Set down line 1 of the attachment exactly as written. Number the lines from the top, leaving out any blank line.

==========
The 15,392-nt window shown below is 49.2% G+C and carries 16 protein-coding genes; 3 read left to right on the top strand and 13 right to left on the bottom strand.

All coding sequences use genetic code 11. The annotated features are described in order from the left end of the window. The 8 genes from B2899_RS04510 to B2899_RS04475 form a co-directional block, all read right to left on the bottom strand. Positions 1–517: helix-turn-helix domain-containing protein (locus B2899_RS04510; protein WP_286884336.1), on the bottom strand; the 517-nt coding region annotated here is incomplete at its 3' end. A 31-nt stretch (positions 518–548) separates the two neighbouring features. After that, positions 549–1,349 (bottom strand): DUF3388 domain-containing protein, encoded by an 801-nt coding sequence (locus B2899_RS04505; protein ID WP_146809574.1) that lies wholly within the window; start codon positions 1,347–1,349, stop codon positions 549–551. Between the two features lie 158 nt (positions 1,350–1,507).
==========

The 15,392-nt window shown below is 49.2% G+C and carries 16 protein-coding genes; 3 read left to right on the top strand and 13 right to left on the bottom strand.